Africa's Oil Refining Ambitions FadeSource: Reuters 12/20/2013, Location: Africa
Africa's efforts to supply more of its booming demand for fuel are being dashed by fierce competition from foreign oil refiners and traders flooding the $80 billion market with imports.
African governments want more oil refineries to cut fuel import bills and get better value from the continent's own crude.
But the investors they so badly need are either withdrawing or shifting their focus to trading or storage to take advantage of the region's demand growth of around 5 percent, higher than China and India.
For many distributors, it is cheaper to import fuel from refiners in India or the U.S. Gulf, and even China, than to source from old, often unreliable local plants.
"Our view is that growing African demand will by and large be met by imports," said CITAC's David Bleasdale.
The UK-based consultancy estimates that of a planned 1.1 million barrels per day (bpd) of new African refining capacity, only about a third, or 400,000 bpd, will likely be built.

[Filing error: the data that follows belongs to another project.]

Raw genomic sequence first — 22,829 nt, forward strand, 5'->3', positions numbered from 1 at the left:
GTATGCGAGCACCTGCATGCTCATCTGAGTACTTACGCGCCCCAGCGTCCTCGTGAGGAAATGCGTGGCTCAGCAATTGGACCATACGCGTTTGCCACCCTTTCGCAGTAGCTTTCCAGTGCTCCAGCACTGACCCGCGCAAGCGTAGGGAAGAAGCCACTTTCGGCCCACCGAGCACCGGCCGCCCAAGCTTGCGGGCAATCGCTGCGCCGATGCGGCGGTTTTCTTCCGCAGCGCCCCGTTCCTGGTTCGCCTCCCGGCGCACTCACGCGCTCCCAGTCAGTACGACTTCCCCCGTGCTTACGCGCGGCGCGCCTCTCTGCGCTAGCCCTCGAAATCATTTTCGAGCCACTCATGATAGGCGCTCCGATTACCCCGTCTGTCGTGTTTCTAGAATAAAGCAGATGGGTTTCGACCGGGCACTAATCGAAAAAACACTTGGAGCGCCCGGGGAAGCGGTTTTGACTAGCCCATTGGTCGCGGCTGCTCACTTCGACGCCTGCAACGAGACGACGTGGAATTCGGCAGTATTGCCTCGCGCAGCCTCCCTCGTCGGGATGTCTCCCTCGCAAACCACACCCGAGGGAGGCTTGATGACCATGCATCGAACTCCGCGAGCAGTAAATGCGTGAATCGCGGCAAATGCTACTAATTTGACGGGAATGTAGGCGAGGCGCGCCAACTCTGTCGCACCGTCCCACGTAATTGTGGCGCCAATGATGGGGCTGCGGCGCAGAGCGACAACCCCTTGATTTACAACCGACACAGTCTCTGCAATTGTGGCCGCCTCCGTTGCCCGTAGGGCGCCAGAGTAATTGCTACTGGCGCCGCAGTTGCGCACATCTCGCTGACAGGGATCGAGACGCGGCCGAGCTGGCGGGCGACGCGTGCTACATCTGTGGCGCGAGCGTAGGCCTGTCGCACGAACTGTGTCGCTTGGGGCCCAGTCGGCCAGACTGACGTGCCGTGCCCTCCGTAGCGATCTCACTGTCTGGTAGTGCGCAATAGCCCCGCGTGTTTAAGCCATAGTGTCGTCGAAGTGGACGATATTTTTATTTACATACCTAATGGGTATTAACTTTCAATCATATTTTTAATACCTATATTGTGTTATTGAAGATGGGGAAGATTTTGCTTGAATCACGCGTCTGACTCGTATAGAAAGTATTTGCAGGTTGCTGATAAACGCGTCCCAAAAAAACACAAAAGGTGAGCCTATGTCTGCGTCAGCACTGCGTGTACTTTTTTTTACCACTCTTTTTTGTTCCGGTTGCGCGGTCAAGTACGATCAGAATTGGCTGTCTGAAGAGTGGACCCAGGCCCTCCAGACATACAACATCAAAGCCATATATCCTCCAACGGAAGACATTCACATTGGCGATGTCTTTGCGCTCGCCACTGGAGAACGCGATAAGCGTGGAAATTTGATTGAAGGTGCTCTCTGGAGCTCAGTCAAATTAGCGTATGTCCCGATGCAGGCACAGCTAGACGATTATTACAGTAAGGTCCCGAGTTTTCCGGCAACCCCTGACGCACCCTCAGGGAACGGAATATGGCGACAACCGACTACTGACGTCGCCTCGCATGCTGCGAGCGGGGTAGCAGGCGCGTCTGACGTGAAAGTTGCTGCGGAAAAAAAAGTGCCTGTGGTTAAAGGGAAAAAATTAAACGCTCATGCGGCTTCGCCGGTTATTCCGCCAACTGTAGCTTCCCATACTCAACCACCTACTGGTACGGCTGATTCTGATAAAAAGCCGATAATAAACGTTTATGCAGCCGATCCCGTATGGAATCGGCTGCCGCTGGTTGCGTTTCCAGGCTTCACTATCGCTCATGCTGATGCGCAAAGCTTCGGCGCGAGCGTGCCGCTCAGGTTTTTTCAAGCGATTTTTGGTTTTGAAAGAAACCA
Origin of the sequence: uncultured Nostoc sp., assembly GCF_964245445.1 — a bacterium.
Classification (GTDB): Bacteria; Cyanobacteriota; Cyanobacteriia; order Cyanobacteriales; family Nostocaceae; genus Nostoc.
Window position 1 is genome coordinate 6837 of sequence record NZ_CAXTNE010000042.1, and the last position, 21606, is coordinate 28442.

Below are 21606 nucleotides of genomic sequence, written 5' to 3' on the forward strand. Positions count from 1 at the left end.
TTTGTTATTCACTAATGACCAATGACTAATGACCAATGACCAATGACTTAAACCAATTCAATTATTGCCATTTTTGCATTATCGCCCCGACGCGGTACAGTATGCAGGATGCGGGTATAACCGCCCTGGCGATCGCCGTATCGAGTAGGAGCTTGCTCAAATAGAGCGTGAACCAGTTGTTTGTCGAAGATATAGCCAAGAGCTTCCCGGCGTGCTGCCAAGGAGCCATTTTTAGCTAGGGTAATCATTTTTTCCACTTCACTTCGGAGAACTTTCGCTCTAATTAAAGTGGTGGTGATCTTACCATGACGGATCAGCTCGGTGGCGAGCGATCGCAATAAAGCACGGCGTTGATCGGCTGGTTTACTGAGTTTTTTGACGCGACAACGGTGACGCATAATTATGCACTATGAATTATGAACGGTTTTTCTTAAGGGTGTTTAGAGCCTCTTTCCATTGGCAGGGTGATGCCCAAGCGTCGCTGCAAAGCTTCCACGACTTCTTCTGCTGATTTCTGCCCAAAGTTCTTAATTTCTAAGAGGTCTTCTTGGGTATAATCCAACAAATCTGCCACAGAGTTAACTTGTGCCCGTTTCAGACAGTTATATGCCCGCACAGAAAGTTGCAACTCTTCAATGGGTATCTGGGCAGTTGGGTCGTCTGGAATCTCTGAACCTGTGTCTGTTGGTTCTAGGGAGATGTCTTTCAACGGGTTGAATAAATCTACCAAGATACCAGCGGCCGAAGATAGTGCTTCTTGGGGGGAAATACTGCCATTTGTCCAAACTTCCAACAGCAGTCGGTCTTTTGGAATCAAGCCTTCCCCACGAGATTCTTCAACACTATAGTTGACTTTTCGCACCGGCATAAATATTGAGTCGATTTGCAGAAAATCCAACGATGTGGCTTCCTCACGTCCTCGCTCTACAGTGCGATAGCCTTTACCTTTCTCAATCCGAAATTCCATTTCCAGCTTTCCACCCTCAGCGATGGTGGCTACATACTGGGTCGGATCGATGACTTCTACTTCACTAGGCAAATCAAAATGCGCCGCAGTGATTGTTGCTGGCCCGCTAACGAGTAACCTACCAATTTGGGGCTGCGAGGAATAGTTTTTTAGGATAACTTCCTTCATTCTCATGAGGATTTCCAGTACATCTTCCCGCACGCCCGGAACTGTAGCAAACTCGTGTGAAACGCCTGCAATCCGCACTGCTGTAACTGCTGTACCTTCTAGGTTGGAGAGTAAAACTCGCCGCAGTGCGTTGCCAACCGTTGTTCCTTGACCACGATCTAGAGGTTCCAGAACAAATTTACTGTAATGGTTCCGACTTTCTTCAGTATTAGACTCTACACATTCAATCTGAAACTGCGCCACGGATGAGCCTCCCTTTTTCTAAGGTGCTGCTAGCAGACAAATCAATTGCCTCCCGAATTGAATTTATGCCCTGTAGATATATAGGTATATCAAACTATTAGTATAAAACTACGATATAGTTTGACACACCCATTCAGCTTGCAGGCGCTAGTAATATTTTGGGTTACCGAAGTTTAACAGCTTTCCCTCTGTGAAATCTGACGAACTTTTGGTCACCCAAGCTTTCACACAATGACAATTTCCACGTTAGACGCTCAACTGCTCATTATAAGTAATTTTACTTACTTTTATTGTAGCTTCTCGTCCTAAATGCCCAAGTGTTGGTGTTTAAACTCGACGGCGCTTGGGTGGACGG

India's Essar said in October it would exit from its 50 percent owned Mombasa plant in Kenya, the last refinery in east Africa, which it had planned to upgrade, saying that it was "not economically viable in the current refining environment".
Fuel marketers have boycotted puchases from the plant, blaming cost and quality, and instead upped imports from companies like Gulf Energy and Total.
Similar, upgrade projects such as Saudi Bin Laden Group's plans to quadruple output at Senegal's tiny 27,000 bpd refinery have never taken off. Even countries with a steady crude supply like Equatorial Guinea have abandoned projects, although big plants are proposed for oil producers Nigeria and Angola.
"Competition to supply Africa is only going to increase. Even if three projects do get built, there is no way they can keep up with demand growth," said Rolake Akinkugbe, Ecobank's head of oil and gas research.
The bank notes that over the last decade only 7 of 90 refinery projects in Africa were completed.
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